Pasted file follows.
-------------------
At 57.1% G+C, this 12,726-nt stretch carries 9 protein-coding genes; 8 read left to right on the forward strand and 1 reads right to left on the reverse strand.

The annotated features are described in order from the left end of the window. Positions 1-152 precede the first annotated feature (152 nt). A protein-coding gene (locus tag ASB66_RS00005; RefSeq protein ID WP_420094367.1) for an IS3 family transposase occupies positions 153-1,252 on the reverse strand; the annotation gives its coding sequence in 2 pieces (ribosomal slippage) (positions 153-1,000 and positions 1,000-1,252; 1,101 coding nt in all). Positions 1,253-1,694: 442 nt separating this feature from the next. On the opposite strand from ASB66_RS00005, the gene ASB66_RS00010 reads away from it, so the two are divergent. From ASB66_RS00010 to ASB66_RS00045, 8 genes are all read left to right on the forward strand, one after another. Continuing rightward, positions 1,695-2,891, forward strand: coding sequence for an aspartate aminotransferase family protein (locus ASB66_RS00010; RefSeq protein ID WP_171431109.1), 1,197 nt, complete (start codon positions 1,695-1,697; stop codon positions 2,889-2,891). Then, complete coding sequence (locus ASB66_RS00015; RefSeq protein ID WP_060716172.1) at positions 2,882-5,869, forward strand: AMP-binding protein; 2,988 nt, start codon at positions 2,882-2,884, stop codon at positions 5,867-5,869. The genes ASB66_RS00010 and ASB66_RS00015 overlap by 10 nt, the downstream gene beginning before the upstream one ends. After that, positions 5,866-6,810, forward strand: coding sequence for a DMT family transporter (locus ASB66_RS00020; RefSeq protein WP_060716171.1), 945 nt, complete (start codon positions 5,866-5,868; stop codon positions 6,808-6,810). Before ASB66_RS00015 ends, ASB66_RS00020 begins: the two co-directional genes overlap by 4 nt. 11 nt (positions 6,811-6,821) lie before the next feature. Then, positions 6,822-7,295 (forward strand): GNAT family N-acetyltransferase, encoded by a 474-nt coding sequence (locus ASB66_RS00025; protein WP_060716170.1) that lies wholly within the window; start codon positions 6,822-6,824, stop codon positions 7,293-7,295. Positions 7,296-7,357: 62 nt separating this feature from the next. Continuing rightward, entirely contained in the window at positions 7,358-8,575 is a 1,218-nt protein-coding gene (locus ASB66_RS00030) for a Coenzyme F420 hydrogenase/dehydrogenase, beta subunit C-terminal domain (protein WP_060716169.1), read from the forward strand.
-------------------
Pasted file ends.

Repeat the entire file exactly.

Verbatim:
At 57.1% G+C, this 12,726-nt stretch carries 9 protein-coding genes; 8 read left to right on the forward strand and 1 reads right to left on the reverse strand.

The annotated features are described in order from the left end of the window. Positions 1-152 precede the first annotated feature (152 nt). A protein-coding gene (locus tag ASB66_RS00005; RefSeq protein ID WP_420094367.1) for an IS3 family transposase occupies positions 153-1,252 on the reverse strand; the annotation gives its coding sequence in 2 pieces (ribosomal slippage) (positions 153-1,000 and positions 1,000-1,252; 1,101 coding nt in all). Positions 1,253-1,694: 442 nt separating this feature from the next. On the opposite strand from ASB66_RS00005, the gene ASB66_RS00010 reads away from it, so the two are divergent. From ASB66_RS00010 to ASB66_RS00045, 8 genes are all read left to right on the forward strand, one after another. Continuing rightward, positions 1,695-2,891, forward strand: coding sequence for an aspartate aminotransferase family protein (locus ASB66_RS00010; RefSeq protein ID WP_171431109.1), 1,197 nt, complete (start codon positions 1,695-1,697; stop codon positions 2,889-2,891). Then, complete coding sequence (locus ASB66_RS00015; RefSeq protein ID WP_060716172.1) at positions 2,882-5,869, forward strand: AMP-binding protein; 2,988 nt, start codon at positions 2,882-2,884, stop codon at positions 5,867-5,869. The genes ASB66_RS00010 and ASB66_RS00015 overlap by 10 nt, the downstream gene beginning before the upstream one ends. After that, positions 5,866-6,810, forward strand: coding sequence for a DMT family transporter (locus ASB66_RS00020; RefSeq protein WP_060716171.1), 945 nt, complete (start codon positions 5,866-5,868; stop codon positions 6,808-6,810). Before ASB66_RS00015 ends, ASB66_RS00020 begins: the two co-directional genes overlap by 4 nt. 11 nt (positions 6,811-6,821) lie before the next feature. Then, positions 6,822-7,295 (forward strand): GNAT family N-acetyltransferase, encoded by a 474-nt coding sequence (locus ASB66_RS00025; protein WP_060716170.1) that lies wholly within the window; start codon positions 6,822-6,824, stop codon positions 7,293-7,295. Positions 7,296-7,357: 62 nt separating this feature from the next. Continuing rightward, entirely contained in the window at positions 7,358-8,575 is a 1,218-nt protein-coding gene (locus ASB66_RS00030) for a Coenzyme F420 hydrogenase/dehydrogenase, beta subunit C-terminal domain (protein WP_060716169.1), read from the forward strand.